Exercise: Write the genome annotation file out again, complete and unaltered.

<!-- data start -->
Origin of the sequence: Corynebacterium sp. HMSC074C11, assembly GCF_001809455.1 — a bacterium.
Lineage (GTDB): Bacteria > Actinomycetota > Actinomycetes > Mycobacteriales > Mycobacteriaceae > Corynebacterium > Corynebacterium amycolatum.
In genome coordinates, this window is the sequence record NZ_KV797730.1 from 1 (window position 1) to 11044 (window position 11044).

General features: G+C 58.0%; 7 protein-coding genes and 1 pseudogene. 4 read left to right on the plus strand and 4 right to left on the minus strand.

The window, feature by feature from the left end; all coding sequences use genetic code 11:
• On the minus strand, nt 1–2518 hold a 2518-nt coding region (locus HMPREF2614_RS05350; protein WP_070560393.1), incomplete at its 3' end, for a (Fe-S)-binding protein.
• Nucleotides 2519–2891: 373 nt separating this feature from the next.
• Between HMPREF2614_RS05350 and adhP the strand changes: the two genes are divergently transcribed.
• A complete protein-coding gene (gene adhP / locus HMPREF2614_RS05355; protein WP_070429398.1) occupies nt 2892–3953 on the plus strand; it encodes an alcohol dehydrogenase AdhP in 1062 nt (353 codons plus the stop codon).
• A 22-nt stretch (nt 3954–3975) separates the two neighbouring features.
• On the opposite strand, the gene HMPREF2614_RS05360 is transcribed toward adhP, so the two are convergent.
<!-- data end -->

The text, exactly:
Origin of the sequence: Corynebacterium sp. HMSC074C11, assembly GCF_001809455.1 — a bacterium.
Lineage (GTDB): Bacteria > Actinomycetota > Actinomycetes > Mycobacteriales > Mycobacteriaceae > Corynebacterium > Corynebacterium amycolatum.
In genome coordinates, this window is the sequence record NZ_KV797730.1 from 1 (window position 1) to 11044 (window position 11044).

General features: G+C 58.0%; 7 protein-coding genes and 1 pseudogene. 4 read left to right on the plus strand and 4 right to left on the minus strand.

The window, feature by feature from the left end; all coding sequences use genetic code 11:
• On the minus strand, nt 1–2518 hold a 2518-nt coding region (locus HMPREF2614_RS05350; protein WP_070560393.1), incomplete at its 3' end, for a (Fe-S)-binding protein.
• Nucleotides 2519–2891: 373 nt separating this feature from the next.
• Between HMPREF2614_RS05350 and adhP the strand changes: the two genes are divergently transcribed.
• A complete protein-coding gene (gene adhP / locus HMPREF2614_RS05355; protein WP_070429398.1) occupies nt 2892–3953 on the plus strand; it encodes an alcohol dehydrogenase AdhP in 1062 nt (353 codons plus the stop codon).
• A 22-nt stretch (nt 3954–3975) separates the two neighbouring features.
• On the opposite strand, the gene HMPREF2614_RS05360 is transcribed toward adhP, so the two are convergent.